By BRUCE DENNILL
With one eye on the state of theatre in South Africa at the moment – 50% capacity in auditoria, and budgets still tiny because there is no way to viably build them back any time soon – playwright Mike Van Graan has come up with two quite different new scripts built for solo performers and low-cost, easily portable sets. Staged together here, either could be a standalone production, and with the simple set-up, a formal theatre space is not a necessity.
Watching the shows back-to-back (with an interval in between) is a treat – like being at a festival, but without having to walk through the dark in sub-zero temperatures.
The New Abnormal, described in the script as “stand-up commentary”, combines those two disciplines – the gags, direct delivery and droll energy of a comedian and the no-punches-pulled satire and sometimes candid criticism of the ruling party and its many incompetencies. Actor and comedian Nhlanhla Shabangu makes his full-length performance debut, revealing a great deal of charm, just the right amount of swagger and good comic timing. He’s not quite off book, which underlines the curious dichotomy of him channelling the words of an older writer, and one known for his deeply detailed intellectual takes on topics that interest him. The combination is solid, but not perfectly slick, though that may be more of an issue for audience members used to seeing a fair bit of stand-up comedy and politically-themed theatre in separate formats.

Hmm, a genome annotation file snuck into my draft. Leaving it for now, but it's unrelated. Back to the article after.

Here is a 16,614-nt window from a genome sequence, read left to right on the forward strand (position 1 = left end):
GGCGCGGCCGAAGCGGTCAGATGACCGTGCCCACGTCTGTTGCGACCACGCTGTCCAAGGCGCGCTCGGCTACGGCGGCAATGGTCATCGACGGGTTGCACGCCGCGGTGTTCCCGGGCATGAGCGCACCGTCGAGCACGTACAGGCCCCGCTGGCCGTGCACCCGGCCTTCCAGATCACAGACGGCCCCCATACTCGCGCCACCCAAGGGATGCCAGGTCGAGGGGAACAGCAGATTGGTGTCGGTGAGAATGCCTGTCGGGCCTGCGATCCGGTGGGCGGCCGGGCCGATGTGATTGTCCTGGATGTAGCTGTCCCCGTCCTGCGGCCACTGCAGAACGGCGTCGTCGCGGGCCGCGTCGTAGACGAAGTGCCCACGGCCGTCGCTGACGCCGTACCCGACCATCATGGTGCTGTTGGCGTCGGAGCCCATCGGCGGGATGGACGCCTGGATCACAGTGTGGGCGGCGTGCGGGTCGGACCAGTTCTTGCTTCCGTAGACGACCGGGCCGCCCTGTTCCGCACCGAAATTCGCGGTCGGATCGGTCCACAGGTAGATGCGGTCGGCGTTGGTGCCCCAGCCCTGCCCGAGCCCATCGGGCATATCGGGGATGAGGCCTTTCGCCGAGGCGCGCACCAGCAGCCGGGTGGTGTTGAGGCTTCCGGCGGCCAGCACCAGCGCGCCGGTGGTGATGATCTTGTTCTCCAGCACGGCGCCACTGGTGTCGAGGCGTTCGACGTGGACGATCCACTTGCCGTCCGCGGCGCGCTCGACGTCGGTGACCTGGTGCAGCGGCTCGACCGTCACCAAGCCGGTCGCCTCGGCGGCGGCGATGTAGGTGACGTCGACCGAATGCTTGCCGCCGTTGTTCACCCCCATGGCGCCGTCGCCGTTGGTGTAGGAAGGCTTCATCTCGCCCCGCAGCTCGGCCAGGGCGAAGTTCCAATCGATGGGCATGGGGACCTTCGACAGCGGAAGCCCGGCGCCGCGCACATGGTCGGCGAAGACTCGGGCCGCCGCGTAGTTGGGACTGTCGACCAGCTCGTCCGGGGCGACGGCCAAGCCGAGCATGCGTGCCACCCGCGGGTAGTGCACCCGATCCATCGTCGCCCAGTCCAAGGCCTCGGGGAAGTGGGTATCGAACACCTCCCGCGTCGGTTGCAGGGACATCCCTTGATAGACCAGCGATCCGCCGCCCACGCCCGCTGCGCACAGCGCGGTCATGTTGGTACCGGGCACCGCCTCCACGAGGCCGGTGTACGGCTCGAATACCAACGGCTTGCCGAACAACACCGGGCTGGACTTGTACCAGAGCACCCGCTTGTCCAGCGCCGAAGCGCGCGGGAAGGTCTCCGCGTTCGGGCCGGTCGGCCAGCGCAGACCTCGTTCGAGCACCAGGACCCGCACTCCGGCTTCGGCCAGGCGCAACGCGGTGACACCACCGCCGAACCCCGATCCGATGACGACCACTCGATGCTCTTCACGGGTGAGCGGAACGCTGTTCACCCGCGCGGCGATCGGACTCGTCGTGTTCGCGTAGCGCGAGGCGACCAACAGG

Country Duty is structured more like traditional straight theatre, though the planned economy of the production means there is still only one simple set – a chair on one side, a lectern in the middle and a bench on the other side. Khutjo Green plays a whistleblower, a woman who took an ethical stand against corruption in the company where she worked and has since suffered threats, a physical attack and being blocked from employment. Depending on where she is on stage, Green portrays different aspects of the character: as a speaker at a journalism awards ceremony; as the woman at home, relaxing and reflecting; and as a witness in front of the Zondo Commission, doing her best to make a meaningful difference in shaping South Africa.
Green’s excellent, measured performance drives home the dual desperations of the character – the choice to put her livelihood and reputation at risk by calling her employers on their criminal activities; and the fear and anxiety that comes after the deed is done, when her reward for being upright is only hardship. The piece confirms just how difficult it is for whistleblowers, and how ridiculous a scenario that is – that someone seeking justice is mocked and abandoned by the system she’s only trying to improve.
Sobering and insightful.